Friday, 03 August 2018 14:13

Veeam growing as data grows

Veeam co-CEO and president Peter McKay Veeam co-CEO and president Peter McKay

Availability software specialist Veeam is growing strongly in Australia and around the world.

Veeam APJ vice-president Shaun McLagan told iTWire that the company had seen a 46% growth in net new business over the last year in Australia and New Zealand, and had recently signed its 10,000th customer.

Veeam co-chief executive and president, Peter McKay, said Veeam's experience was similar in other parts of the world. The company has more than 307,000 customers, and over the last two years has averaged 133 new customers a day.

The enterprise market is Veeam's fastest growing segment, but the company is seeing good growth among midmarket and SME customers too.

"There's no question that it [back-up] continues to be a hybrid discussion," McLagan said, whether that means backing up to, from or between clouds. Organisations are asking "what's the right location to be doing back-up?"

While other companies are moving jobs out of Australia and New Zealand, Veeam was increasing its local headcount, said McLagan. There is "an excellent skill base in this region" and Veeam is achieving higher NPS numbers than its competitors.

Veeam's software is the global leader for moving workloads to Azure and AWS, according to McKay.

But that traffic isn't all one-way. McLagan pointed out that some Australian workloads were being moved back from the cloud to on-premises systems, with the decision being made on cost grounds.

This pattern is similar to what happened with outsourcing, but more quickly, he suggested – the "your mess for less" model didn't really work, and the pendulum has swung back more quickly with cloud workloads than it did with outsourcing.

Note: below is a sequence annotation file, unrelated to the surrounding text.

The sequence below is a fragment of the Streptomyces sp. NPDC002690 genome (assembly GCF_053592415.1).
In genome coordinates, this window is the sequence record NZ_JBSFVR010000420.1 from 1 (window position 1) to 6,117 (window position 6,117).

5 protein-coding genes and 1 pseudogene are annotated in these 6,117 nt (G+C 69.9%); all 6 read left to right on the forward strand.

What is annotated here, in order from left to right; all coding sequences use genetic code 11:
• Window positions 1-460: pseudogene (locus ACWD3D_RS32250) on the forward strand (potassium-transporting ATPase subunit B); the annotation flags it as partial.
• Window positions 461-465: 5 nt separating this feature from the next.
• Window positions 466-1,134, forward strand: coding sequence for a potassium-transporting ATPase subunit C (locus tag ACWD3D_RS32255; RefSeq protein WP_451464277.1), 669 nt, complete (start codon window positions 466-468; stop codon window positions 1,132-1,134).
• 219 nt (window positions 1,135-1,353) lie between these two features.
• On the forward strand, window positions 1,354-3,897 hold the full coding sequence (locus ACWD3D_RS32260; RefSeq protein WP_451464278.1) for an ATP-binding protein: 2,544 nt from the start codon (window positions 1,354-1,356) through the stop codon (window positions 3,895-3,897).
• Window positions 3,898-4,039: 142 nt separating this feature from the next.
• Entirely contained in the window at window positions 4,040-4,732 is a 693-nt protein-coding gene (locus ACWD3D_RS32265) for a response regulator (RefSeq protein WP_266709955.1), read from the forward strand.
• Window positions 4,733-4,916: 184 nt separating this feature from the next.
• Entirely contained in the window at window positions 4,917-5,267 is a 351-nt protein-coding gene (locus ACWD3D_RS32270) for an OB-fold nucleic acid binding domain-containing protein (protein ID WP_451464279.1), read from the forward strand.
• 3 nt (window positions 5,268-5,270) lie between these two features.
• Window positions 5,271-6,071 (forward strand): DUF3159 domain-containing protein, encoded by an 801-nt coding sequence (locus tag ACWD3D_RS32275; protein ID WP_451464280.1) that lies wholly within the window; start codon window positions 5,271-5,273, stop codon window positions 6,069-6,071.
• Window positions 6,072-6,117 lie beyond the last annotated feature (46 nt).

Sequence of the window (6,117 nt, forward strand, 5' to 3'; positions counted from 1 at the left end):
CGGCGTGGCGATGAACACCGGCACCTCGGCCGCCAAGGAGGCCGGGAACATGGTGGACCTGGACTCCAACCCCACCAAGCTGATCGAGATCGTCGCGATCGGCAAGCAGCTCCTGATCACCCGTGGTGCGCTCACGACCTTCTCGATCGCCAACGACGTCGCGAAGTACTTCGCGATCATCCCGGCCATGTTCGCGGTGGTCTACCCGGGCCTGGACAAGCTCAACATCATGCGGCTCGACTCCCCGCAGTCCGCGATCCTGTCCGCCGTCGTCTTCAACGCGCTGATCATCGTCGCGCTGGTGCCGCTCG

If you can run a workload better, more safely and more cheaply on premises, that's where it should be. It is also easier to derive value from data that's stored on premises, McLagan suggested.

McKay said the experience in other parts of the world was similar. Using the cloud meant organisations could move more quickly, but it wasn't necessarily a cheaper approach. Cloud makes sense for some workloads, but the "cloud first" approach probably doesn't make sense as the decision should be made after consideration of the centrality of the data concerned.

Wherever data is located, it still needs to be managed and backed up, McLagan said.

McKay underlined that point, emphasising that it applies to SaaS: you can't rely on Microsoft to back up your Office 365 data, he said.

Veeam recently launched Veeam Backup for Microsoft Office 365 v2, allowing SharePoint, OneDrive for Business and Exchange data to be backed up from Microsoft Office 365 to the public cloud (eg, AWS or Azure), a local service provider, or on-premises storage. A free three-month trial is available.

Around four million Office 365 mailboxes are currently being backed up with Veeam, McKay said.

The total amount of all data is doubling every two years, and it doesn't matter where it is stored — in the data centre, IaaS, SaaS, endpoint devices and so on — companies are increasingly reliant on this data and it needs to be protected and managed, and Veeam helps make that data always available and protected, he said.

McKay spoke to iTWire while he was in Australia for the company's VeeamON Forum customer event in Sydney, which he described as "a good way to deliver the message" to local customers about the announcements made at VeeamON 2018 in Chicago in May, noting that around 500 people attended the Sydney event.

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Stephen Withers

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Stephen Withers is one of Australia¹s most experienced IT journalists, having begun his career in the days of 8-bit 'microcomputers'. He covers the gamut from gadgets to enterprise systems. In previous lives he has been an academic, a systems programmer, an IT support manager, and an online services manager. Stephen holds an honours degree in Management Sciences and a PhD in Industrial and Business Studies.

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